E-cigarette smoking linked to heart disease risk

High adrenaline levels, oxidative stress seen in comparison with nonsmokers

HEART HEALTH  E-cigarette use may increase risk for heart disease by increasing adrenaline levels in the heart, a new study suggests.


Electronic cigarettes may increase the risk of heart disease, researchers at UCLA report.

The team found that two risk factors for heart disease were elevated in 16 e-cigarette users compared with 18 nonsmokers.

“The pattern was spot-on” for what has been seen in heart attack patients and those with heart disease and diabetes, says cardiologist Holly Middlekauff, a coauthor of the study published online February 1 in JAMA Cardiology

But because the study only looked at a small number of people, the results are not definitive — just two or three patients can skew results, John Ambrose, a cardiologist with the University of California, San Francisco cautions. Plus, he says, some of the e-cigarette users in the study used to smoke tobacco, which may have influenced the data.

Even so, Ambrose called the study interesting, noting that “the medical community just doesn’t have enough information” to figure out if e-cigarettes are dangerous.

E-cigarette users in the study had heartbeat patterns that indicated high levels of adrenaline — also known as epinephrine — in the heart, a sign of heart disease risk.  Researchers also found signs of increased oxidative stress, an imbalance of certain protective molecules that can cause the hardening and narrowing of arteries.

Previous research has connected oxidative stress to e-cigarettes. The new study targeted where it might occur and how it could contribute to heart disease, says Aruni Bhatnagar of the American Heart Association Tobacco Regulation and Addiction Center based at the University of Louisville in Kentucky.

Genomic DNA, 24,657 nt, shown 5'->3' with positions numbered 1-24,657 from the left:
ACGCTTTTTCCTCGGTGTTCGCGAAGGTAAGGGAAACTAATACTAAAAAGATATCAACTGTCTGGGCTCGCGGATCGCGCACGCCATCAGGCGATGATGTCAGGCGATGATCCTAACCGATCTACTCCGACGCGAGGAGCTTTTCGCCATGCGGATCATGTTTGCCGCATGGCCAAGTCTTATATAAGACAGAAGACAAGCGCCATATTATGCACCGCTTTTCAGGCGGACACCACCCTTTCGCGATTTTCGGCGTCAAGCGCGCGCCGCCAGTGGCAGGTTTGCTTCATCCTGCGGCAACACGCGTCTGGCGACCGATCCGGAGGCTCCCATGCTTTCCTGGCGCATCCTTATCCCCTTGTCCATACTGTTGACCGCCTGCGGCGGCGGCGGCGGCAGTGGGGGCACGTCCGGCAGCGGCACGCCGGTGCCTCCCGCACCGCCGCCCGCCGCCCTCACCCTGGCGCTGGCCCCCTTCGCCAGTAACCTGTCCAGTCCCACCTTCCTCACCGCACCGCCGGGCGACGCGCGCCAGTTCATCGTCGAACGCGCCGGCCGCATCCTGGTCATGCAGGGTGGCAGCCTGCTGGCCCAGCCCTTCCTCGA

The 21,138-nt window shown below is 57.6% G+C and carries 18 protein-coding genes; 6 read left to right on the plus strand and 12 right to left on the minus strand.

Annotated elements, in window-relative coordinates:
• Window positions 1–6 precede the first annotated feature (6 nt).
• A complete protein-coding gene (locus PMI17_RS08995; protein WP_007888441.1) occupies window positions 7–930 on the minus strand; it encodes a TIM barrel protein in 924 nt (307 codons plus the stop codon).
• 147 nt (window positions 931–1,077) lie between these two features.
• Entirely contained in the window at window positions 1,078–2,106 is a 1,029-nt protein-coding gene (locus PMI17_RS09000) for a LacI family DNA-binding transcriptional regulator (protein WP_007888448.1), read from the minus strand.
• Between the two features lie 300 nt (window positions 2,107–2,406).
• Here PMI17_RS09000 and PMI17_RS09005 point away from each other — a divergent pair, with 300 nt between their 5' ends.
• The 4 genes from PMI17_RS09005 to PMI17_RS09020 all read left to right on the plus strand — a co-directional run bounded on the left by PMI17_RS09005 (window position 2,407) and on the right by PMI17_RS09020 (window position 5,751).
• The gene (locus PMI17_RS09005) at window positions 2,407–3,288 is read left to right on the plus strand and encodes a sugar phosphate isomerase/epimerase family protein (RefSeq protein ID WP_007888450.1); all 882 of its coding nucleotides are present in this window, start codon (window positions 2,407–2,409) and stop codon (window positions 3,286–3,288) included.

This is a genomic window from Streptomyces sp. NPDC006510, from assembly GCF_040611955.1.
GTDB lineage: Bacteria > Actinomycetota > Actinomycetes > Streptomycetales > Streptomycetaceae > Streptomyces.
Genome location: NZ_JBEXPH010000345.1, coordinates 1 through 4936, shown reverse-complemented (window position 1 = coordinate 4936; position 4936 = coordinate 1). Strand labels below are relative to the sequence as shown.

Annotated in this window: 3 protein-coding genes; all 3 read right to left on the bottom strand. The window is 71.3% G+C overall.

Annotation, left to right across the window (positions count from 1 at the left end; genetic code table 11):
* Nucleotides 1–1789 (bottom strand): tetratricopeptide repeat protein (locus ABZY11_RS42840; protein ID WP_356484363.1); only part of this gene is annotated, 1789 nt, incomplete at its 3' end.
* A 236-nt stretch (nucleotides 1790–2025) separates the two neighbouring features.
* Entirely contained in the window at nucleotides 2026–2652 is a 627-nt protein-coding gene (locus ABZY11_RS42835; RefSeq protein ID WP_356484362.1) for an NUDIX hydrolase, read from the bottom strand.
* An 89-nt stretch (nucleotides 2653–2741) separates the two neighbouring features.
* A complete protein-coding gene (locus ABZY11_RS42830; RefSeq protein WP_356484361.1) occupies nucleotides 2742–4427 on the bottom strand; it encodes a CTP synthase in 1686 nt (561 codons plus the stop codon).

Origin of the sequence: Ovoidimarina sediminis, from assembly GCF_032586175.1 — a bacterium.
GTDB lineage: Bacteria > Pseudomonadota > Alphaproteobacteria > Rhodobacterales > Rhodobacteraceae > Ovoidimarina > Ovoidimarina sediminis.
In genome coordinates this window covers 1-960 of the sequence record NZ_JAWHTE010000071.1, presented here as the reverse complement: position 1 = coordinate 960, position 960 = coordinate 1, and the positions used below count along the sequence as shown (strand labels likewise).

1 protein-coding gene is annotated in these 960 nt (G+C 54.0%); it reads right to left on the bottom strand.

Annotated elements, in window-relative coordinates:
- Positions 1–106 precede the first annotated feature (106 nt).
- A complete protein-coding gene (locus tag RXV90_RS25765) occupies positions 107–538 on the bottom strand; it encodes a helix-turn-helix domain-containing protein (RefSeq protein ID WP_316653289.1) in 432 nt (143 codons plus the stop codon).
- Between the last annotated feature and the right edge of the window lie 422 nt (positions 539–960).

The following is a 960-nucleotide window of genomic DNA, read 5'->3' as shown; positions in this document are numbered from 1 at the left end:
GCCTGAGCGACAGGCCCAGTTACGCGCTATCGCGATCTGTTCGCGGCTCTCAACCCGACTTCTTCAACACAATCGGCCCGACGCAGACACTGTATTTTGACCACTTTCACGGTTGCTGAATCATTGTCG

This study “adds to the case that there may be some residual harm associated with e-cigarettes,” says Bhatnagar, whose editorial on e-cigarettes and heart risk appears in the same issue of JAMA Cardiology.

Previous studies have linked e-cigarettes to lung inflammation (SN: 7/12/14, p. 20) and examined the toxicity of e-cigarette vapor (SN: 8/20/16, p. 12).

Nicotine, the addictive substance found in both tobacco and electronic cigarettes, is known to elevate adrenaline levels. To ensure that they were measuring the long-term effects of vaping and not just the presence of nicotine, the researchers had their subjects refrain from using e-cigarettes the day of the tests.

The findings are important, Middlekauff says, because they show that e-cigarette users’ hearts are in “flight or fight” mode all the time, not just when they are smoking.

The next step is to nail down exactly what in e-cigarettes is responsible for these effects on the heart, Middlekauff says. The researchers also want to compare e-cigarettes’ effects on the heart with tobacco cigarettes’.

“Electronic cigarettes aren’t harmless,” Middlekauff says. “They have real, measurable physiological effects and these physiological effects, at least the couple that we found, have been associated with heart disease.”

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